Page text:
SCSI devices must be terminated at the end of the chain. Even if you only have one device, it must be terminated. The instructions that come with your device will tell you how to terminate the device. Every SCSI device has two SCSI ports: one for the chain to enter, and the other for the chain to exit and continue on to the next device. Generally, you will need to buy a terminator and physically plug it in to the last port in the chain. Keep in mind that some devices have internal terminators (such as Zip drives) and you simply use a switch to turn on termination.

SCSI Terminator

Reference: PCWarehouse

SCSI vs. FireWire

Currently, SCSI is up to 320 MB/second! FireWire has a maximum of 400 Mbps (megabits/second) throughput. FireWire does not have the problems of termination, cable length, and ID that you will encounter with SCSI. You can also "hot-swap" FireWire devices (plug in/out while the computer is on). Unfortunately, FireWire is not as fast as SCSI and the number of FireWire devices available is limited. You can learn more about FireWire from Apple Computer.

FireWire Cable

Reference: PCWarehouse

More on SCSI (MAC and PC)

Gary Field's SCSI Info Central / SCSI FAQ Page

SCSI Trade Association: great tutorial on SCSI termination and connector selection.

USB vs. Serial

USB Cable

Reference: AllUSB USB Cable Guide

MAC Serial Cable

Reference: MacWarehouse

PC Serial Cable (note similarity to MAC SCSI!)

Reference: PCWarehouse

PC Serial Cable (note similarity to VGA!)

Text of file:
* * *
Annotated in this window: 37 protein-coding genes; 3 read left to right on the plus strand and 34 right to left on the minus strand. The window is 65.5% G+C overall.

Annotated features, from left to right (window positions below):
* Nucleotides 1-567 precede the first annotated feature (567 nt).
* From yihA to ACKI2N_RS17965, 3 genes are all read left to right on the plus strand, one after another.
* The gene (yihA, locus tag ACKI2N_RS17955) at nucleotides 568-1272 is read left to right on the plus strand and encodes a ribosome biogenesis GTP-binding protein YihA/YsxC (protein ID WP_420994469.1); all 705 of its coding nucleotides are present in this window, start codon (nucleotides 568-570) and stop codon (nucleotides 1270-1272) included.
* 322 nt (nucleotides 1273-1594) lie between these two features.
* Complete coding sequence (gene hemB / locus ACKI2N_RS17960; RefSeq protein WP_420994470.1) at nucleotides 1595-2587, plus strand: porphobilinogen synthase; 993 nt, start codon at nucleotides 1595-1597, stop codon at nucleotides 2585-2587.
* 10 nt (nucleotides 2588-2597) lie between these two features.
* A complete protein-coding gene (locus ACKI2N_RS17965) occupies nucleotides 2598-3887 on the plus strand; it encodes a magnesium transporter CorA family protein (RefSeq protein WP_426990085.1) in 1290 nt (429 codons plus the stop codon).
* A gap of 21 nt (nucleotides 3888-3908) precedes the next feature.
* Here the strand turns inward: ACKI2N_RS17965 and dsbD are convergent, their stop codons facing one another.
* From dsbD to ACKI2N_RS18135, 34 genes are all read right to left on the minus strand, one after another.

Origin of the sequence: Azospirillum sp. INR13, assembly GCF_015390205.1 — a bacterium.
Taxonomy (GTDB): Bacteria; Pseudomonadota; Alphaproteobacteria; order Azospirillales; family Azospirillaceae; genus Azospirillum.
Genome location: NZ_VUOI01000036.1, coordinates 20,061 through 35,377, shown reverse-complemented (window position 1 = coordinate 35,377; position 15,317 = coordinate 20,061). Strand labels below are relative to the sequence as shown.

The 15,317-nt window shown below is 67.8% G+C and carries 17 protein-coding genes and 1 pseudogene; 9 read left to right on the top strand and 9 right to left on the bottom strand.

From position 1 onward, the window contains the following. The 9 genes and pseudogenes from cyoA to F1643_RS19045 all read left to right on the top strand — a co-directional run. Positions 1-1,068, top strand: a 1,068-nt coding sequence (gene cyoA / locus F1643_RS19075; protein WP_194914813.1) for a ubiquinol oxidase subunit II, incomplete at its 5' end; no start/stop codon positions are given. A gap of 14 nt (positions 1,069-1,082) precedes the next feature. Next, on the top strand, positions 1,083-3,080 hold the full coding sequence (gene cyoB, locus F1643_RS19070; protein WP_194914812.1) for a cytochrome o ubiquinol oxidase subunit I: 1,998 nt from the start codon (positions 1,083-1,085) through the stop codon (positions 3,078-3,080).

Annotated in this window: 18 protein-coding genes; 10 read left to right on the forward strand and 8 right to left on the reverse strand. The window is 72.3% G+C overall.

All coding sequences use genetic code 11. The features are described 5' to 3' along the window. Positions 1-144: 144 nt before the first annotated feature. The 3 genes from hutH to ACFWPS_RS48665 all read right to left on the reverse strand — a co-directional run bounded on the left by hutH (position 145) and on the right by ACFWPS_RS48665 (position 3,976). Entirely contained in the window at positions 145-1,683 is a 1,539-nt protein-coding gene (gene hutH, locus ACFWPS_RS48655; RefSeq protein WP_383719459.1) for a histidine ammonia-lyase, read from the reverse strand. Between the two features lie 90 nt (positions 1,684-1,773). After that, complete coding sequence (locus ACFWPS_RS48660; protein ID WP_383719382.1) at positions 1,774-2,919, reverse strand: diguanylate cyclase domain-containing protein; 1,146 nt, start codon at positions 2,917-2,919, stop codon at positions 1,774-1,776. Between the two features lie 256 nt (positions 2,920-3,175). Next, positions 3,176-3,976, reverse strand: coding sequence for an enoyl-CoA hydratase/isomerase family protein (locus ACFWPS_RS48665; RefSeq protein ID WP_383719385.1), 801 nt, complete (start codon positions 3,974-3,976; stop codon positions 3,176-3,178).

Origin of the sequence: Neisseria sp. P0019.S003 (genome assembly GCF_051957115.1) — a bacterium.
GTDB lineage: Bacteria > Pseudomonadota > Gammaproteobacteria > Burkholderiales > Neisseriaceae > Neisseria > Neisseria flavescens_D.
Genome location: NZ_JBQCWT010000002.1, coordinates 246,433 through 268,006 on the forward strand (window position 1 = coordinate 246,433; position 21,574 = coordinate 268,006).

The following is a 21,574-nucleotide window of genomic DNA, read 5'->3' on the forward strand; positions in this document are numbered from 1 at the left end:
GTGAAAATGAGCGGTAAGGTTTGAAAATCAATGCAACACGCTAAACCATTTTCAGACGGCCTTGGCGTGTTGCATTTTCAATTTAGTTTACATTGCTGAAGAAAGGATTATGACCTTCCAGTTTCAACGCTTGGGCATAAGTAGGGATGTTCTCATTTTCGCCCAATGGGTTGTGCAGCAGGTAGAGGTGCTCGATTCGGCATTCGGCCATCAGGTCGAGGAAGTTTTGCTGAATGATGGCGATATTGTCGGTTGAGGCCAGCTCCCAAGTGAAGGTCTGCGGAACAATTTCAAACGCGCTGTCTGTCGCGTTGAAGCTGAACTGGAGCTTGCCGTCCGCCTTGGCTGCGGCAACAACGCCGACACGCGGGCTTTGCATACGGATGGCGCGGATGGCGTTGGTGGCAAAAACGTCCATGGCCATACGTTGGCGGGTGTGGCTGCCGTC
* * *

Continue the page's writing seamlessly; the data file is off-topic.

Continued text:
USB is certainly replacing serial ports on all Macs and PCs. It has more bandwidth (throughput) than serial and it is hot-swappable. Some of the devices that use serial or USB are digital cameras, printers, scanners, modems, and Zip drives. The Serial ports are quite different between MAC and PC, and both are NOT HOT-SWAPABLE. USB connectors are the same on both PC and MAC!!! The thing to remember about USB for multimedia is that USB IS S-L-O-W. USB is not a substitute for SCSI!!!

More on USB

allUSB - USB product news and information: includes a nice cable guide.

MacInTouch USB Guide

USB.org--Welcome

CD-ROM vs. DVD-ROM

Although CDs and DVD look similar, they are quite different. CD stands for compact disc (notice the C: disc, not disk). CD is an invention of Sony and is trademarked. CDs are read by CD-ROM drives and can be used to store anything that a hard drive stores with a limit of around 650 MB. DVD, also invented by Sony stands for digital video disc and is used to store large video files such as movies. DVD uses a system of video compression (making large files smaller) in order to fit whole movies on a single disk. DVD requires a special reader (DVD-ROM drive) and a special video card in order to work on your computer. You cannot play DVD movies on a CD-ROM drive. Today, there are DVD-ROM burners that have a much larger capacity for storing files much like your hard drive but they are very costly. If you don't want to watch movies on your computer then you don't need a DVD-ROM drive in order to do multimedia. For more info, you can visit Sony Digital Technologies (http://sdm.sony.com/media/index.html).

CD Burners vs. Removable Drives

If you do not yet have a Zip (removable drive), I recommend that you opt for a CD-ROM burner instead. The only advantage of a Zip, over a CD burner, is that a Zip acts more like another hard drive with a capacity of 100 or 250 MB, while CD-ROM burner make CDs that are ROMs (read ONLY memory) but hold around 650 MB. Unfortunately, not everyone has a Zip drive. Additionally, you may not be willing to hand over a $15 Zip disk to exchange files. Lending disks are like lending books--you may never see them again! CD-ROMs, on the other hand, cost less than $1 each--AND EVERYONE HAS A CD-ROM DRIVE! I highly recommend a SCSI (or FireWire) CD-ROM burner